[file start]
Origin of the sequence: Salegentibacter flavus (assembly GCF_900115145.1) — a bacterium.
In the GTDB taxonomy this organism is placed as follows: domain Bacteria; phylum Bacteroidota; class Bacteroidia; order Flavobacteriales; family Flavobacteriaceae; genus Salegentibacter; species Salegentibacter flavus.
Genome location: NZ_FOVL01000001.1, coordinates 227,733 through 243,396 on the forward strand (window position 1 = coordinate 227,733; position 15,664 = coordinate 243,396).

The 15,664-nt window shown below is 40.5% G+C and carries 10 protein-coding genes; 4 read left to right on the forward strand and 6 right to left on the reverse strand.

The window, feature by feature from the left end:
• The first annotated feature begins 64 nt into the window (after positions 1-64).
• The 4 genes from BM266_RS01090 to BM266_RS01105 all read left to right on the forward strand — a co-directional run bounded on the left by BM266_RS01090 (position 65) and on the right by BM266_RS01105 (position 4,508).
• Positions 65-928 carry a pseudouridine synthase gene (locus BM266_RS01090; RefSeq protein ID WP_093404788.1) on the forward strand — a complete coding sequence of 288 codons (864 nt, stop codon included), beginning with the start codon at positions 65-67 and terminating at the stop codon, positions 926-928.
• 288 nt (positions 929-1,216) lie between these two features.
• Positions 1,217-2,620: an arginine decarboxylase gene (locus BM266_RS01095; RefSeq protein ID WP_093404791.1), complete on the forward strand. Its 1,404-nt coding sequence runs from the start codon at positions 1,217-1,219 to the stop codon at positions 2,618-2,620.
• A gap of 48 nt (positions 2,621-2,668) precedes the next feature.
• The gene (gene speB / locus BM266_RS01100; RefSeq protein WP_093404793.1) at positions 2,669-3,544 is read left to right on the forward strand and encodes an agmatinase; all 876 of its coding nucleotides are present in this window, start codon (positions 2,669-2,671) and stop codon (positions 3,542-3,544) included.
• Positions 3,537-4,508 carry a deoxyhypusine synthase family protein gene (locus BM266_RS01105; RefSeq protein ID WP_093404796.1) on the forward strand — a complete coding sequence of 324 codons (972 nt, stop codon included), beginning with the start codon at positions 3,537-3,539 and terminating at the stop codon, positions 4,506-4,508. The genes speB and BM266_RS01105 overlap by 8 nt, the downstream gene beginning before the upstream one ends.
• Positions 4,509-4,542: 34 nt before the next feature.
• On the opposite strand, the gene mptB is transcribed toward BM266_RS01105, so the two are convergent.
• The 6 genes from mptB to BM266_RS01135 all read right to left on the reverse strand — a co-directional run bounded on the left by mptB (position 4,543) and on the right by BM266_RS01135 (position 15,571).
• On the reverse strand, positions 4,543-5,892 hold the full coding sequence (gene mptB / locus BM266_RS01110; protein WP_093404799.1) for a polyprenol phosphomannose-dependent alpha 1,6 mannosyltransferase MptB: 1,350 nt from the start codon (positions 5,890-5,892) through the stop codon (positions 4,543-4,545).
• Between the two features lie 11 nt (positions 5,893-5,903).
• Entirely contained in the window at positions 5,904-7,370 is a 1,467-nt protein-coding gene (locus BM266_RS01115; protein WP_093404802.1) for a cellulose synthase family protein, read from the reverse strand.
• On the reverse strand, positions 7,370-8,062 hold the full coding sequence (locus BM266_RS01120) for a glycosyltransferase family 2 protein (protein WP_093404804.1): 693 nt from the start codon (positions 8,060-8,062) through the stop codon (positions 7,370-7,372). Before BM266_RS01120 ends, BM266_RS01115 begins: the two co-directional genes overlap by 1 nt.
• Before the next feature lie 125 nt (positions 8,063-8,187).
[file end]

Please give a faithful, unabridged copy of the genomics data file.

Origin of the sequence: Salegentibacter flavus (assembly GCF_900115145.1) — a bacterium.
In the GTDB taxonomy this organism is placed as follows: domain Bacteria; phylum Bacteroidota; class Bacteroidia; order Flavobacteriales; family Flavobacteriaceae; genus Salegentibacter; species Salegentibacter flavus.
Genome location: NZ_FOVL01000001.1, coordinates 227,733 through 243,396 on the forward strand (window position 1 = coordinate 227,733; position 15,664 = coordinate 243,396).

The 15,664-nt window shown below is 40.5% G+C and carries 10 protein-coding genes; 4 read left to right on the forward strand and 6 right to left on the reverse strand.

The window, feature by feature from the left end:
• The first annotated feature begins 64 nt into the window (after positions 1-64).
• The 4 genes from BM266_RS01090 to BM266_RS01105 all read left to right on the forward strand — a co-directional run bounded on the left by BM266_RS01090 (position 65) and on the right by BM266_RS01105 (position 4,508).
• Positions 65-928 carry a pseudouridine synthase gene (locus BM266_RS01090; RefSeq protein ID WP_093404788.1) on the forward strand — a complete coding sequence of 288 codons (864 nt, stop codon included), beginning with the start codon at positions 65-67 and terminating at the stop codon, positions 926-928.
• 288 nt (positions 929-1,216) lie between these two features.
• Positions 1,217-2,620: an arginine decarboxylase gene (locus BM266_RS01095; RefSeq protein ID WP_093404791.1), complete on the forward strand. Its 1,404-nt coding sequence runs from the start codon at positions 1,217-1,219 to the stop codon at positions 2,618-2,620.
• A gap of 48 nt (positions 2,621-2,668) precedes the next feature.
• The gene (gene speB / locus BM266_RS01100; RefSeq protein WP_093404793.1) at positions 2,669-3,544 is read left to right on the forward strand and encodes an agmatinase; all 876 of its coding nucleotides are present in this window, start codon (positions 2,669-2,671) and stop codon (positions 3,542-3,544) included.
• Positions 3,537-4,508 carry a deoxyhypusine synthase family protein gene (locus BM266_RS01105; RefSeq protein ID WP_093404796.1) on the forward strand — a complete coding sequence of 324 codons (972 nt, stop codon included), beginning with the start codon at positions 3,537-3,539 and terminating at the stop codon, positions 4,506-4,508. The genes speB and BM266_RS01105 overlap by 8 nt, the downstream gene beginning before the upstream one ends.
• Positions 4,509-4,542: 34 nt before the next feature.
• On the opposite strand, the gene mptB is transcribed toward BM266_RS01105, so the two are convergent.
• The 6 genes from mptB to BM266_RS01135 all read right to left on the reverse strand — a co-directional run bounded on the left by mptB (position 4,543) and on the right by BM266_RS01135 (position 15,571).
• On the reverse strand, positions 4,543-5,892 hold the full coding sequence (gene mptB / locus BM266_RS01110; protein WP_093404799.1) for a polyprenol phosphomannose-dependent alpha 1,6 mannosyltransferase MptB: 1,350 nt from the start codon (positions 5,890-5,892) through the stop codon (positions 4,543-4,545).
• Between the two features lie 11 nt (positions 5,893-5,903).
• Entirely contained in the window at positions 5,904-7,370 is a 1,467-nt protein-coding gene (locus BM266_RS01115; protein WP_093404802.1) for a cellulose synthase family protein, read from the reverse strand.
• On the reverse strand, positions 7,370-8,062 hold the full coding sequence (locus BM266_RS01120) for a glycosyltransferase family 2 protein (protein WP_093404804.1): 693 nt from the start codon (positions 8,060-8,062) through the stop codon (positions 7,370-7,372). Before BM266_RS01120 ends, BM266_RS01115 begins: the two co-directional genes overlap by 1 nt.
• Before the next feature lie 125 nt (positions 8,063-8,187).